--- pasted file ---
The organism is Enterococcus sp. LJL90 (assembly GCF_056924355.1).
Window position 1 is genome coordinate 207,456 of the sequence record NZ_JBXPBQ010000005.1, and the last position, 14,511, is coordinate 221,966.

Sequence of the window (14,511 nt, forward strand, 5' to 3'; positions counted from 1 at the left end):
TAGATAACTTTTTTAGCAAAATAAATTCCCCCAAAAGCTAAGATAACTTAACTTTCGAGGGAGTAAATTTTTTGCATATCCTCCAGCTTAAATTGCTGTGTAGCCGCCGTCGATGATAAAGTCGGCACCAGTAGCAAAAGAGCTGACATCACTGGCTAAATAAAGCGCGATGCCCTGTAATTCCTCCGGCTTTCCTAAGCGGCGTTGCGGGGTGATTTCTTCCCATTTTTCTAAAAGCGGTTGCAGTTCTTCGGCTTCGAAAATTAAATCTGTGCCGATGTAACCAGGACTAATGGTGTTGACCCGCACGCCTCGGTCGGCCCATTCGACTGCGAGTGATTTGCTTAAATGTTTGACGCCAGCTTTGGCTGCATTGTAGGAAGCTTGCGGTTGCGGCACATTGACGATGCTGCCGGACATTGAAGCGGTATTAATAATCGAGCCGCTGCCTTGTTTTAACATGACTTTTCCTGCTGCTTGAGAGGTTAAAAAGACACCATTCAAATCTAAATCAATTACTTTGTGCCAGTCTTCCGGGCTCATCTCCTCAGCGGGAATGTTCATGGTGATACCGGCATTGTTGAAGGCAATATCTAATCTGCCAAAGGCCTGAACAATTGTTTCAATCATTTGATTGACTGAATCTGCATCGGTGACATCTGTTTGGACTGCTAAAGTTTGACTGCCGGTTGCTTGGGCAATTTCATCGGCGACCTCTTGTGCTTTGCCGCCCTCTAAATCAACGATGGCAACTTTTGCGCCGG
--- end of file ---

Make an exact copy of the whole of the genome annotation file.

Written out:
The organism is Enterococcus sp. LJL90 (assembly GCF_056924355.1).
Window position 1 is genome coordinate 207,456 of the sequence record NZ_JBXPBQ010000005.1, and the last position, 14,511, is coordinate 221,966.

Sequence of the window (14,511 nt, forward strand, 5' to 3'; positions counted from 1 at the left end):
TAGATAACTTTTTTAGCAAAATAAATTCCCCCAAAAGCTAAGATAACTTAACTTTCGAGGGAGTAAATTTTTTGCATATCCTCCAGCTTAAATTGCTGTGTAGCCGCCGTCGATGATAAAGTCGGCACCAGTAGCAAAAGAGCTGACATCACTGGCTAAATAAAGCGCGATGCCCTGTAATTCCTCCGGCTTTCCTAAGCGGCGTTGCGGGGTGATTTCTTCCCATTTTTCTAAAAGCGGTTGCAGTTCTTCGGCTTCGAAAATTAAATCTGTGCCGATGTAACCAGGACTAATGGTGTTGACCCGCACGCCTCGGTCGGCCCATTCGACTGCGAGTGATTTGCTTAAATGTTTGACGCCAGCTTTGGCTGCATTGTAGGAAGCTTGCGGTTGCGGCACATTGACGATGCTGCCGGACATTGAAGCGGTATTAATAATCGAGCCGCTGCCTTGTTTTAACATGACTTTTCCTGCTGCTTGAGAGGTTAAAAAGACACCATTCAAATCTAAATCAATTACTTTGTGCCAGTCTTCCGGGCTCATCTCCTCAGCGGGAATGTTCATGGTGATACCGGCATTGTTGAAGGCAATATCTAATCTGCCAAAGGCCTGAACAATTGTTTCAATCATTTGATTGACTGAATCTGCATCGGTGACATCTGTTTGGACTGCTAAAGTTTGACTGCCGGTTGCTTGGGCAATTTCATCGGCGACCTCTTGTGCTTTGCCGCCCTCTAAATCAACGATGGCAACTTTTGCGCCGG